Climate change adaptation by design: a guide for sustainable communities.

City of Richmond, BC, Canada.

This guide was released by the Town & Country Planning Association (TCPA) to encourage serious debate on planning for the impacts of climate change on towns and cities. This is their report.

TCPA is an independent charity and claims to be ‘working to improve the art and science of town and country planning. The TCPA puts social justice and the environment at the heart of policy debate and inspires government, industry and campaigners to take a fresh perspective on major issues, including planning policy, housing, regeneration and climate change.’

The headlining point made by the report is that cities need to increasing adapt to 40-degree summers. More trees, parks, roof gardens, water recycling and conservation, as well as ‘climate change adaption technologies’ are all mentioned.

Water stress is a central theme. The Water Saving Group, run by Defra, which includes government departments, regulators, water companies and consumer groups are focusing on strategies aimed at saving water. This is their action plan.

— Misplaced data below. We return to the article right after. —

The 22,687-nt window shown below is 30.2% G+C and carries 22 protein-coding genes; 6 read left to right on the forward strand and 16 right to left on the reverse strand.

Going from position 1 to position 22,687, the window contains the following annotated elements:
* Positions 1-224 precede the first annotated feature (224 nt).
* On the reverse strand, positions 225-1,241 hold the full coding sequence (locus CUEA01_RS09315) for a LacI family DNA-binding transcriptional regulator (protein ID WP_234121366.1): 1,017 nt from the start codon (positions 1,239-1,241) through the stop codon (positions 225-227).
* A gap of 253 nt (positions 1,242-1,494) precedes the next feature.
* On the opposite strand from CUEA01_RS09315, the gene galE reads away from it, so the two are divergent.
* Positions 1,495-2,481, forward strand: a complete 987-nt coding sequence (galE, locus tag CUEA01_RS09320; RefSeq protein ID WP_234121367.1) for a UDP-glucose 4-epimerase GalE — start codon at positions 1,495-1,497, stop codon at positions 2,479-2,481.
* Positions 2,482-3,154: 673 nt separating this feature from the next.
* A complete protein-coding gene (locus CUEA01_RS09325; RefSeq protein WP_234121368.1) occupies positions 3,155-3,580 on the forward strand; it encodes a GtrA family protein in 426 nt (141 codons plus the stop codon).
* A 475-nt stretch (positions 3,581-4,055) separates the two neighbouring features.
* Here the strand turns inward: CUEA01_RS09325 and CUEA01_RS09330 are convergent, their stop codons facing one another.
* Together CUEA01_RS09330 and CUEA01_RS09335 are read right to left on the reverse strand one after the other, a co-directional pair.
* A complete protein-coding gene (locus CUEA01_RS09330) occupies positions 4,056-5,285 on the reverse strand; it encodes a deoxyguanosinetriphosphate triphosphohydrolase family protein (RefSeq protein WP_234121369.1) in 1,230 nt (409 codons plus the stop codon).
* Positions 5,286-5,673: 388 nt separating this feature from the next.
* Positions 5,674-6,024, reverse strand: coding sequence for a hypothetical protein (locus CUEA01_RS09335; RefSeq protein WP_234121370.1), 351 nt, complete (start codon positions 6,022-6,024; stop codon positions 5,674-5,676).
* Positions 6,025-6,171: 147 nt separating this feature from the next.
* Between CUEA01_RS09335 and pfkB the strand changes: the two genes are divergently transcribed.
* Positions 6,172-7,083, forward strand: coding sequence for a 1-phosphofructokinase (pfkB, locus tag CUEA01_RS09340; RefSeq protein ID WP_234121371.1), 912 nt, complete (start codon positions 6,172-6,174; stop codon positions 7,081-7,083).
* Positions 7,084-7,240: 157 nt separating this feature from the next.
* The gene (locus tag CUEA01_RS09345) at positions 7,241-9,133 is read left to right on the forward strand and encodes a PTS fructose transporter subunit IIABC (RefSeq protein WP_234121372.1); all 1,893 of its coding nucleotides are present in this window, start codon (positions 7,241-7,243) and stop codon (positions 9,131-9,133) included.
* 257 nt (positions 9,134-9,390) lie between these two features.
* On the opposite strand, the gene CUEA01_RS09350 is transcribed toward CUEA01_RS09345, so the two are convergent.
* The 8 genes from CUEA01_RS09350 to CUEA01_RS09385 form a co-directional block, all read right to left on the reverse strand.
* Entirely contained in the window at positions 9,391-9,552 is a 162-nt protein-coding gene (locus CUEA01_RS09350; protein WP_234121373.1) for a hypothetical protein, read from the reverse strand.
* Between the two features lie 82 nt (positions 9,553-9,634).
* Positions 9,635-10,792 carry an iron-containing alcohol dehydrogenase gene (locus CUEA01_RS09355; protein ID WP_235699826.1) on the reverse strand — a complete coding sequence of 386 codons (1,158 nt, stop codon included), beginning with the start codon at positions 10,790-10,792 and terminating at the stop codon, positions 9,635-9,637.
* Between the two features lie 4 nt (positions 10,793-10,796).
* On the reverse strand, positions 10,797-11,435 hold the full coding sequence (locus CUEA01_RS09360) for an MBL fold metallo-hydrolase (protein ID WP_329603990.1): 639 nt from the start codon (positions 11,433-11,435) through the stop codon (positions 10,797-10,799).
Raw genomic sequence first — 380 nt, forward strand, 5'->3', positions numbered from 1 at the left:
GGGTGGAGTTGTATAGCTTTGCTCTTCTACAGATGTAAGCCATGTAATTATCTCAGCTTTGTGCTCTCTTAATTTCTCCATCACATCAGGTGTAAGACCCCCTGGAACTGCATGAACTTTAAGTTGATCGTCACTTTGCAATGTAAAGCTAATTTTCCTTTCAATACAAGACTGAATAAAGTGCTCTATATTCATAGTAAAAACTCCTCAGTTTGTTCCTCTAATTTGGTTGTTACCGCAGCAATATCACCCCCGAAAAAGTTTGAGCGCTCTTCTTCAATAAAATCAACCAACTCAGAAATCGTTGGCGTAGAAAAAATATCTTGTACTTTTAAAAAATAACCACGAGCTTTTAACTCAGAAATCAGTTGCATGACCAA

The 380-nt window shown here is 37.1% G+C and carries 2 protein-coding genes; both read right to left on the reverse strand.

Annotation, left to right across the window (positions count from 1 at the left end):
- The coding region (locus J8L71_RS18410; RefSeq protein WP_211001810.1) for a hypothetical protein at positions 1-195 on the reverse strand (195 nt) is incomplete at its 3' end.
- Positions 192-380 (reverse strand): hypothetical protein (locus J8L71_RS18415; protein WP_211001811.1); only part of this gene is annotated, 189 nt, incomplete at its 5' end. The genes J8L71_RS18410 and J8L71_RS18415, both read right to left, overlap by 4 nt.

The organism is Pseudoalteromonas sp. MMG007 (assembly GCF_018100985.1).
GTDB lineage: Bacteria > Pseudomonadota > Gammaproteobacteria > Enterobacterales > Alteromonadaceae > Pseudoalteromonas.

Its author Robert Shaw says, ‘The great thing about this agenda is that it’s positive – we are fostering conservation, biodiversity and sustainability. There is also talk of floor levels being raised in flood risk areas and suggestions that planners should consider moving hospitals, police and fire stations away from these areas. Not sure how practical the money men will find that last idea!

Good though to see this sort of discussion happening now. Planners need time to mitigate future climate change impacts. The cost of these proposals as ever will be the deciding factor. To build a new and even higher Thames Barrier for example, which currently protects London from tidal surges and spring tides, is said to cost in the region of £20b!

Advertisements
This entry was posted in Biodiversity, Climate change, Community Projects, Development, Economics, Education, Energy, Housing, Nature & Conservation, People, Politics & Policy initiatives, Sustainablity, Technology, Transport, Water. Bookmark the permalink.